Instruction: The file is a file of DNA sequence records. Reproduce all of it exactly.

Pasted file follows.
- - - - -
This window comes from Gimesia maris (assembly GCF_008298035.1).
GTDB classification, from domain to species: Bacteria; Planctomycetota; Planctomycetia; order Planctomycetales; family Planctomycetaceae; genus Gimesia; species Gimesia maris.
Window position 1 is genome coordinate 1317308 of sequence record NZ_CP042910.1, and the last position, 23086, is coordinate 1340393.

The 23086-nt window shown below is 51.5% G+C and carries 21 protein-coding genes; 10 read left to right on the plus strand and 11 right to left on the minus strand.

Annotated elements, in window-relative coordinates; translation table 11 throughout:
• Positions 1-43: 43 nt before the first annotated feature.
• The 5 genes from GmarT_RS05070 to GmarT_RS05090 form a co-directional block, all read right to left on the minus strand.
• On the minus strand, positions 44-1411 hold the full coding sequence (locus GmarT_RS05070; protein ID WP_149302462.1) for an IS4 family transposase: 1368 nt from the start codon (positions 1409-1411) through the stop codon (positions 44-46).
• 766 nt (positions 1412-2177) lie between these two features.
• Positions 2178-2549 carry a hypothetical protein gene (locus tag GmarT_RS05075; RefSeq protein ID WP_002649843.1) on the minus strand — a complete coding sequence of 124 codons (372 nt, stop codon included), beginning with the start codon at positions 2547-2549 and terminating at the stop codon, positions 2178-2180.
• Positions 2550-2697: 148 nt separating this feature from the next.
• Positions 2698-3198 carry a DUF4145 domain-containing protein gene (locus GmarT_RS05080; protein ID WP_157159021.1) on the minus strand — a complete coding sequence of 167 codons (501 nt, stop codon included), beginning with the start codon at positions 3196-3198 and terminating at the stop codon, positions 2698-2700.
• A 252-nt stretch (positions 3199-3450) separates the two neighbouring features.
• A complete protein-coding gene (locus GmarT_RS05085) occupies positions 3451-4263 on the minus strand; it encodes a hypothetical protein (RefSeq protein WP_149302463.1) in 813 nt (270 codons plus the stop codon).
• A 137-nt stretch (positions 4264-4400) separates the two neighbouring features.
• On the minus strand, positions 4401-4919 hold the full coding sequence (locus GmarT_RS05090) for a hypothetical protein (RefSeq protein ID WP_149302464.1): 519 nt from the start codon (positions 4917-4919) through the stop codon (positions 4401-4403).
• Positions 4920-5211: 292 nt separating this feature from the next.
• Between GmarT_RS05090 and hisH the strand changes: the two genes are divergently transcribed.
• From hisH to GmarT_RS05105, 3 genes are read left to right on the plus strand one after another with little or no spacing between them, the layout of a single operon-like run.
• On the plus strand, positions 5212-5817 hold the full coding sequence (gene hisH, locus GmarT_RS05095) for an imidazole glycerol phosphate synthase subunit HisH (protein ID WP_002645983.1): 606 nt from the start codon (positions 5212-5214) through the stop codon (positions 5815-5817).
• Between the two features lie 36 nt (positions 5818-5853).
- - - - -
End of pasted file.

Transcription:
This window comes from Gimesia maris (assembly GCF_008298035.1).
GTDB classification, from domain to species: Bacteria; Planctomycetota; Planctomycetia; order Planctomycetales; family Planctomycetaceae; genus Gimesia; species Gimesia maris.
Window position 1 is genome coordinate 1317308 of sequence record NZ_CP042910.1, and the last position, 23086, is coordinate 1340393.

The 23086-nt window shown below is 51.5% G+C and carries 21 protein-coding genes; 10 read left to right on the plus strand and 11 right to left on the minus strand.

Annotated elements, in window-relative coordinates; translation table 11 throughout:
• Positions 1-43: 43 nt before the first annotated feature.
• The 5 genes from GmarT_RS05070 to GmarT_RS05090 form a co-directional block, all read right to left on the minus strand.
• On the minus strand, positions 44-1411 hold the full coding sequence (locus GmarT_RS05070; protein ID WP_149302462.1) for an IS4 family transposase: 1368 nt from the start codon (positions 1409-1411) through the stop codon (positions 44-46).
• 766 nt (positions 1412-2177) lie between these two features.
• Positions 2178-2549 carry a hypothetical protein gene (locus tag GmarT_RS05075; RefSeq protein ID WP_002649843.1) on the minus strand — a complete coding sequence of 124 codons (372 nt, stop codon included), beginning with the start codon at positions 2547-2549 and terminating at the stop codon, positions 2178-2180.
• Positions 2550-2697: 148 nt separating this feature from the next.
• Positions 2698-3198 carry a DUF4145 domain-containing protein gene (locus GmarT_RS05080; protein ID WP_157159021.1) on the minus strand — a complete coding sequence of 167 codons (501 nt, stop codon included), beginning with the start codon at positions 3196-3198 and terminating at the stop codon, positions 2698-2700.
• A 252-nt stretch (positions 3199-3450) separates the two neighbouring features.
• A complete protein-coding gene (locus GmarT_RS05085) occupies positions 3451-4263 on the minus strand; it encodes a hypothetical protein (RefSeq protein WP_149302463.1) in 813 nt (270 codons plus the stop codon).
• A 137-nt stretch (positions 4264-4400) separates the two neighbouring features.
• On the minus strand, positions 4401-4919 hold the full coding sequence (locus GmarT_RS05090) for a hypothetical protein (RefSeq protein ID WP_149302464.1): 519 nt from the start codon (positions 4917-4919) through the stop codon (positions 4401-4403).
• Positions 4920-5211: 292 nt separating this feature from the next.
• Between GmarT_RS05090 and hisH the strand changes: the two genes are divergently transcribed.
• From hisH to GmarT_RS05105, 3 genes are read left to right on the plus strand one after another with little or no spacing between them, the layout of a single operon-like run.
• On the plus strand, positions 5212-5817 hold the full coding sequence (gene hisH, locus GmarT_RS05095) for an imidazole glycerol phosphate synthase subunit HisH (protein ID WP_002645983.1): 606 nt from the start codon (positions 5212-5214) through the stop codon (positions 5815-5817).
• Between the two features lie 36 nt (positions 5818-5853).